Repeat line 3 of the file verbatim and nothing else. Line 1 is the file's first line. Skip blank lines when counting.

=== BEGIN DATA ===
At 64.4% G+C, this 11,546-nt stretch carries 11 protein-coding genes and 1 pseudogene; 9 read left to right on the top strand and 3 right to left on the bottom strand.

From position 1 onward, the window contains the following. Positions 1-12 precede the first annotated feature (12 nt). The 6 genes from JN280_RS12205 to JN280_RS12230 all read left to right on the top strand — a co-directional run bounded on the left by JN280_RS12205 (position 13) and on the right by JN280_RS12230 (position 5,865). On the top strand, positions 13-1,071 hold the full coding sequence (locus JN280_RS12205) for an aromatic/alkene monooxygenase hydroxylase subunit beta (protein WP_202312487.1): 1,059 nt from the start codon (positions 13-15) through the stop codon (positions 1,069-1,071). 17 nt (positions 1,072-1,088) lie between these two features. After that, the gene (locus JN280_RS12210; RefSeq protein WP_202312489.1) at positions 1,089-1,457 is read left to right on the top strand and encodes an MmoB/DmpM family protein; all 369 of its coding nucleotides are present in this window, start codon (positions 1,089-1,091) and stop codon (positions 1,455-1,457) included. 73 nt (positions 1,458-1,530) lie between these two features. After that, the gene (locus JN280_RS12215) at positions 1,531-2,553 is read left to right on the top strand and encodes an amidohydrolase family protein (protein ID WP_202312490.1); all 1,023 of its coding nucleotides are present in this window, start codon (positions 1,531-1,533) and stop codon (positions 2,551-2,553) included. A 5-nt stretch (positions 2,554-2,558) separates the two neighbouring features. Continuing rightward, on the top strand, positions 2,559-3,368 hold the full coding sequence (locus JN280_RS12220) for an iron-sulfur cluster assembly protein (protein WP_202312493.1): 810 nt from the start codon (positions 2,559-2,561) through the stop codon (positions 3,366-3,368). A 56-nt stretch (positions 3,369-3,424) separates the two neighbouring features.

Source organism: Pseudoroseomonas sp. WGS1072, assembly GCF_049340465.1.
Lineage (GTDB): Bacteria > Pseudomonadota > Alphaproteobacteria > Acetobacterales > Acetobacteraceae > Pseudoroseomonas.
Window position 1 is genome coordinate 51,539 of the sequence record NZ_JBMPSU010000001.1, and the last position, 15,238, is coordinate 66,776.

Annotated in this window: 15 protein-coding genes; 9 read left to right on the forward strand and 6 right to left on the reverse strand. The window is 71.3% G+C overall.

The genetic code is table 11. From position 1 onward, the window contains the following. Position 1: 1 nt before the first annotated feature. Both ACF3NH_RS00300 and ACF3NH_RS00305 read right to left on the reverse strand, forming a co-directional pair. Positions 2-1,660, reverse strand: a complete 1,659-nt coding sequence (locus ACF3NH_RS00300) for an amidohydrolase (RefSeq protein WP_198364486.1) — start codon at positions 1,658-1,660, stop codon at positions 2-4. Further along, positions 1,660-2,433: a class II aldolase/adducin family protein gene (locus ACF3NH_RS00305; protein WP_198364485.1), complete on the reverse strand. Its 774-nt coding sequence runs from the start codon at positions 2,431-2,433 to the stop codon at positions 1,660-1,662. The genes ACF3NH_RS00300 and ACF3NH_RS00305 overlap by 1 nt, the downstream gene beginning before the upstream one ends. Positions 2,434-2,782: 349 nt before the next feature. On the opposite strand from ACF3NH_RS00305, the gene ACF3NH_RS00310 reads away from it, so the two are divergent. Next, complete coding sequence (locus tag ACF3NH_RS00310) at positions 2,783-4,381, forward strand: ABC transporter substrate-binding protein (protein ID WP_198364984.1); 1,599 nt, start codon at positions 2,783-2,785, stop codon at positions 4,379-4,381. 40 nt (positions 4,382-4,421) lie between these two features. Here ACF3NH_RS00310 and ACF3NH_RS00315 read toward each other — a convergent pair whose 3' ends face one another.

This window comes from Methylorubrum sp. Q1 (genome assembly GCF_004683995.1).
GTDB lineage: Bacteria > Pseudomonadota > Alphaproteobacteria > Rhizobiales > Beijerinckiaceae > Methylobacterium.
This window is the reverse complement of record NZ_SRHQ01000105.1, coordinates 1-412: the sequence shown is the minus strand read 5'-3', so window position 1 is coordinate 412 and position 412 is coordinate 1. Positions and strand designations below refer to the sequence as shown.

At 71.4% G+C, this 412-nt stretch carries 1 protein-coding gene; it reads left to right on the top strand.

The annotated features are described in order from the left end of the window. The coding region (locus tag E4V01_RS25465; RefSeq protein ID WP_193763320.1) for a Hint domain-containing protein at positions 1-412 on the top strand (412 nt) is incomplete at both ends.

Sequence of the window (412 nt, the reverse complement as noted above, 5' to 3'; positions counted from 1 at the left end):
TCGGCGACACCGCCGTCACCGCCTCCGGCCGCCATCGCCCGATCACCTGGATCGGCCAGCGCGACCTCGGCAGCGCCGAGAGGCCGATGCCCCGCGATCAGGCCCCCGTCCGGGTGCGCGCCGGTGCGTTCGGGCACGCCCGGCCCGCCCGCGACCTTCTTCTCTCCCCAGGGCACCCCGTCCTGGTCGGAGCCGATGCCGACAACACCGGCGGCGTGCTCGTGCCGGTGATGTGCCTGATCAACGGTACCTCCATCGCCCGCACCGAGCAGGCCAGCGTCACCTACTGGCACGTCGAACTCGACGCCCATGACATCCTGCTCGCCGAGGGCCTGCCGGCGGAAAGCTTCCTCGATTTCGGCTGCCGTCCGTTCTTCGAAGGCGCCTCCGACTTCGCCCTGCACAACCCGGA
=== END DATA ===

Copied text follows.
Source organism: Pseudoroseomonas sp. WGS1072, assembly GCF_049340465.1.